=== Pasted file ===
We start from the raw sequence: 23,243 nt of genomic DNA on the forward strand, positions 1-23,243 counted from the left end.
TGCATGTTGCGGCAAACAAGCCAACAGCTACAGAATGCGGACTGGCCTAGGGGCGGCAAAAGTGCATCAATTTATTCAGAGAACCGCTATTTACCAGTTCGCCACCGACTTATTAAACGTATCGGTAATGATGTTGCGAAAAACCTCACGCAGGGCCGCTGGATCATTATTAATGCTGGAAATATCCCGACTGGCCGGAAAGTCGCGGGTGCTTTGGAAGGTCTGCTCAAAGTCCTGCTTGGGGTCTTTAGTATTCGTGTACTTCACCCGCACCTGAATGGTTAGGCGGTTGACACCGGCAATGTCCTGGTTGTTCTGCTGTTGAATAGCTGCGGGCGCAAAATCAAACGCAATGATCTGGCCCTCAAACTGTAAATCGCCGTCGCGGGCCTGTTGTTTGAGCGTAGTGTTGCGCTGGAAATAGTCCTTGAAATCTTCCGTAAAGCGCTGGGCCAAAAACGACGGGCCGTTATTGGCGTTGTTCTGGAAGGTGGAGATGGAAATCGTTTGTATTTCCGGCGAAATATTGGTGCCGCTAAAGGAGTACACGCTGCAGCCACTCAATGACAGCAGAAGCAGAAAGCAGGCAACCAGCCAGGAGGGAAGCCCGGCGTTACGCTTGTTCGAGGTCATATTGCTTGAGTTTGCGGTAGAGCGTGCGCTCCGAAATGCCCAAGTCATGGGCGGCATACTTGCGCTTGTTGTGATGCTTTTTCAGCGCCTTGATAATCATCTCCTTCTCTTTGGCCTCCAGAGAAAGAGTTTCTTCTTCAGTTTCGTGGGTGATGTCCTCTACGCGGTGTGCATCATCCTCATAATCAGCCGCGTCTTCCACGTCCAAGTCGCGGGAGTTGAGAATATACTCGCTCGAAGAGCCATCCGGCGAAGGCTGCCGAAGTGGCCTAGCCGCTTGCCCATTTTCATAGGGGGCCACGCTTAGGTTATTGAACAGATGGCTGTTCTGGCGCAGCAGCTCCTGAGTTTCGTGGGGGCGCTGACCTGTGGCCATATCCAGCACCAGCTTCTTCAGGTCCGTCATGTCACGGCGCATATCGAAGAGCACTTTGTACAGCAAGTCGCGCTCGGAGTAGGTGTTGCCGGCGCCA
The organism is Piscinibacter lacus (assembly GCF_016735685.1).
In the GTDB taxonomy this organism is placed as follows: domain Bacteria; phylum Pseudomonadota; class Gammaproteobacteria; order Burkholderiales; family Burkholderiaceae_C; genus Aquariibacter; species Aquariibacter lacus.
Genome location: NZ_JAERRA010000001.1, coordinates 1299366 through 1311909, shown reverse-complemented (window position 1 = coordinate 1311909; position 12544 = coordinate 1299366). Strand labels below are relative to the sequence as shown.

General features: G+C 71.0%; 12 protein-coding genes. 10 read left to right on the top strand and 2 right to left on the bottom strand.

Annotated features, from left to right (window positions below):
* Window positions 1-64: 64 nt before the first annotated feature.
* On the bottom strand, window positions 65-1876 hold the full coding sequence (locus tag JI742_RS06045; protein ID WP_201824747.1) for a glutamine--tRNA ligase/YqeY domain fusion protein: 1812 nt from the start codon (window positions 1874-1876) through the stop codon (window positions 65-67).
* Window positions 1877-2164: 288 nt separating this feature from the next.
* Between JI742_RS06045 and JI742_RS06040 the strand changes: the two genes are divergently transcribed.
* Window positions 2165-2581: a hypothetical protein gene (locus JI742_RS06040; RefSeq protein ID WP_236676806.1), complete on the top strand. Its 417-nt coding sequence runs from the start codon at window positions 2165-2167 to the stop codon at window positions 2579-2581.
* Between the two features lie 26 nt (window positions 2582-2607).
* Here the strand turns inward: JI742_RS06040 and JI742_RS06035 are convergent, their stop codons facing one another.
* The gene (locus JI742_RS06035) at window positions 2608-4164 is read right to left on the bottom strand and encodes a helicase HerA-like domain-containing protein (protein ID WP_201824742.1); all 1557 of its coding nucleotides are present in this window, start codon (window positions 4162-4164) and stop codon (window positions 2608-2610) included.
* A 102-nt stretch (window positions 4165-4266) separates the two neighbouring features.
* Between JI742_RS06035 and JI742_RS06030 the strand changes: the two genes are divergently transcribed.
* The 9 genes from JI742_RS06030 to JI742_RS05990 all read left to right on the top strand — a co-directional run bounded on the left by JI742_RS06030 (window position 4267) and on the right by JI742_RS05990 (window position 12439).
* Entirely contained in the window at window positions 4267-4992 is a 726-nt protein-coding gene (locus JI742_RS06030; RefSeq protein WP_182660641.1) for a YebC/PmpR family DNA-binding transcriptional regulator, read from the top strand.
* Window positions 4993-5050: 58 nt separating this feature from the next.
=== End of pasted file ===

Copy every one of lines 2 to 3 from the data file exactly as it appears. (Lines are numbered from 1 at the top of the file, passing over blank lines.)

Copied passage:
TGCATGTTGCGGCAAACAAGCCAACAGCTACAGAATGCGGACTGGCCTAGGGGCGGCAAAAGTGCATCAATTTATTCAGAGAACCGCTATTTACCAGTTCGCCACCGACTTATTAAACGTATCGGTAATGATGTTGCGAAAAACCTCACGCAGGGCCGCTGGATCATTATTAATGCTGGAAATATCCCGACTGGCCGGAAAGTCGCGGGTGCTTTGGAAGGTCTGCTCAAAGTCCTGCTTGGGGTCTTTAGTATTCGTGTACTTCACCCGCACCTGAATGGTTAGGCGGTTGACACCGGCAATGTCCTGGTTGTTCTGCTGTTGAATAGCTGCGGGCGCAAAATCAAACGCAATGATCTGGCCCTCAAACTGTAAATCGCCGTCGCGGGCCTGTTGTTTGAGCGTAGTGTTGCGCTGGAAATAGTCCTTGAAATCTTCCGTAAAGCGCTGGGCCAAAAACGACGGGCCGTTATTGGCGTTGTTCTGGAAGGTGGAGATGGAAATCGTTTGTATTTCCGGCGAAATATTGGTGCCGCTAAAGGAGTACACGCTGCAGCCACTCAATGACAGCAGAAGCAGAAAGCAGGCAACCAGCCAGGAGGGAAGCCCGGCGTTACGCTTGTTCGAGGTCATATTGCTTGAGTTTGCGGTAGAGCGTGCGCTCCGAAATGCCCAAGTCATGGGCGGCATACTTGCGCTTGTTGTGATGCTTTTTCAGCGCCTTGATAATCATCTCCTTCTCTTTGGCCTCCAGAGAAAGAGTTTCTTCTTCAGTTTCGTGGGTGATGTCCTCTACGCGGTGTGCATCATCCTCATAATCAGCCGCGTCTTCCACGTCCAAGTCGCGGGAGTTGAGAATATACTCGCTCGAAGAGCCATCCGGCGAAGGCTGCCGAAGTGGCCTAGCCGCTTGCCCATTTTCATAGGGGGCCACGCTTAGGTTATTGAACAGATGGCTGTTCTGGCGCAGCAGCTCCTGAGTTTCGTGGGGGCGCTGACCTGTGGCCATATCCAGCACCAGCTTCTTCAGGTCCGTCATGTCACGGCGCATATCGAAGAGCACTTTGTACAGCAAGTCGCGCTCGGAGTAGGTGTTGCCGGCGCCA
The organism is Piscinibacter lacus (assembly GCF_016735685.1).